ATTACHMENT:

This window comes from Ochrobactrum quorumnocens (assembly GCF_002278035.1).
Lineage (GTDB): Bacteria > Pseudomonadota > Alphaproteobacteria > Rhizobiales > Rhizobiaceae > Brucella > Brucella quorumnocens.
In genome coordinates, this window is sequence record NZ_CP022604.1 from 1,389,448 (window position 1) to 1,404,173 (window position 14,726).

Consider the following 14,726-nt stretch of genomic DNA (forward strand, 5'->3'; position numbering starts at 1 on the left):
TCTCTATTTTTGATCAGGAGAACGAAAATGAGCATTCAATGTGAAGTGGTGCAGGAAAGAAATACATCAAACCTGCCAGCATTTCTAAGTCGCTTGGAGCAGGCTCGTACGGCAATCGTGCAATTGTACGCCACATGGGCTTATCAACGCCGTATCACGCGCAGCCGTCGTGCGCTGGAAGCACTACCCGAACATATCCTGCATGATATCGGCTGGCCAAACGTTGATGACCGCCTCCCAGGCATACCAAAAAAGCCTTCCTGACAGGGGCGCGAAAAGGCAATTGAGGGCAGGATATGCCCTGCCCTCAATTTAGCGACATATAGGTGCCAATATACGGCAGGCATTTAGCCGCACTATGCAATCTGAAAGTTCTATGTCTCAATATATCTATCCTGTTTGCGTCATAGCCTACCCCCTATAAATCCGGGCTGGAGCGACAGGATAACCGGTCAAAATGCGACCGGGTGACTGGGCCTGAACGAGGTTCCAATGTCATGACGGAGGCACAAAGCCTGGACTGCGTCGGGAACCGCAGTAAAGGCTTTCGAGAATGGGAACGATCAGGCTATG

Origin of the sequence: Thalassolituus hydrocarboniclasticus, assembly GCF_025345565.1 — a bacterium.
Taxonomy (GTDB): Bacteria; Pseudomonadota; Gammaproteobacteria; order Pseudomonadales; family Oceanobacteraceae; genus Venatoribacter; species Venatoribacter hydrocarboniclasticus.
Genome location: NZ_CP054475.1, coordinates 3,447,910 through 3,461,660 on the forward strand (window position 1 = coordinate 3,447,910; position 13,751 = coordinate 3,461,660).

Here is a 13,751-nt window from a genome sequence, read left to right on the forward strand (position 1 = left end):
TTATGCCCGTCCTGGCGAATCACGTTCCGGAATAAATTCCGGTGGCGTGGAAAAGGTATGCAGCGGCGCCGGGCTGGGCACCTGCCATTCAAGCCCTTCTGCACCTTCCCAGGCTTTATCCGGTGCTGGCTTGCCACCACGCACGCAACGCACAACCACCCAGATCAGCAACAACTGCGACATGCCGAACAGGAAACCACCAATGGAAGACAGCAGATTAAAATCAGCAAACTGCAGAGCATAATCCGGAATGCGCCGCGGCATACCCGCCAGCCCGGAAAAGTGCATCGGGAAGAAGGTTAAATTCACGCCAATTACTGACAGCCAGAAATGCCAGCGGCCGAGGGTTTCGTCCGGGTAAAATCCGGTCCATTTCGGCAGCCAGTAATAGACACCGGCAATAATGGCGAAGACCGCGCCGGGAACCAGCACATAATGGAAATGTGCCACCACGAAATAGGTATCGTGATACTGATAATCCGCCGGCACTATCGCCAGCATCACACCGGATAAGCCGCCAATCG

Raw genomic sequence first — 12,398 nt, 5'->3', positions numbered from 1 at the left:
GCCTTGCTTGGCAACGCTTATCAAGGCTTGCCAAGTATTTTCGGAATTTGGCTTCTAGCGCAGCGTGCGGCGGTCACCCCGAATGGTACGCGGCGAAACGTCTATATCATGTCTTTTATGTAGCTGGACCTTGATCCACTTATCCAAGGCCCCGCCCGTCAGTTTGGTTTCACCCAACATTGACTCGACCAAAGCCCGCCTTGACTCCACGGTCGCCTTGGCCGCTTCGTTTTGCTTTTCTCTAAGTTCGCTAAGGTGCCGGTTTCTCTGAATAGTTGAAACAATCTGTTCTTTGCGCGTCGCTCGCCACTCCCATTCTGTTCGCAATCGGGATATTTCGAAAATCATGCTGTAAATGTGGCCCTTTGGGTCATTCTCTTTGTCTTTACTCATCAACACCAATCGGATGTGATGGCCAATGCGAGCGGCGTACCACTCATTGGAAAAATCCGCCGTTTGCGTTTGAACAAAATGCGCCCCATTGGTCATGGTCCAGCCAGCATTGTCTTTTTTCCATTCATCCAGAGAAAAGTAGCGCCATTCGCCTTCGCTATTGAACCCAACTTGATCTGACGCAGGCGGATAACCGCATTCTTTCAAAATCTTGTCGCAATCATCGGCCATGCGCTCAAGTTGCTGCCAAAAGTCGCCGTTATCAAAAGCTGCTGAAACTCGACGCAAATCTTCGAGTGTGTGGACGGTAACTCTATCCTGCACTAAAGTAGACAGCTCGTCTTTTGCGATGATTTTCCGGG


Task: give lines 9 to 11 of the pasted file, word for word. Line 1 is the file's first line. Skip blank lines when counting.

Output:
Here is a 13,751-nt window from a genome sequence, read left to right on the forward strand (position 1 = left end):
TTATGCCCGTCCTGGCGAATCACGTTCCGGAATAAATTCCGGTGGCGTGGAAAAGGTATGCAGCGGCGCCGGGCTGGGCACCTGCCATTCAAGCCCTTCTGCACCTTCCCAGGCTTTATCCGGTGCTGGCTTGCCACCACGCACGCAACGCACAACCACCCAGATCAGCAACAACTGCGACATGCCGAACAGGAAACCACCAATGGAAGACAGCAGATTAAAATCAGCAAACTGCAGAGCATAATCCGGAATGCGCCGCGGCATACCCGCCAGCCCGGAAAAGTGCATCGGGAAGAAGGTTAAATTCACGCCAATTACTGACAGCCAGAAATGCCAGCGGCCGAGGGTTTCGTCCGGGTAAAATCCGGTCCATTTCGGCAGCCAGTAATAGACACCGGCAATAATGGCGAAGACCGCGCCGGGAACCAGCACATAATGGAAATGTGCCACCACGAAATAGGTATCGTGATACTGATAATCCGCCGGCACTATCGCCAGCATCACACCGGATAAGCCGCCAATCG

Raw genomic sequence first — 12,398 nt, 5'->3', positions numbered from 1 at the left: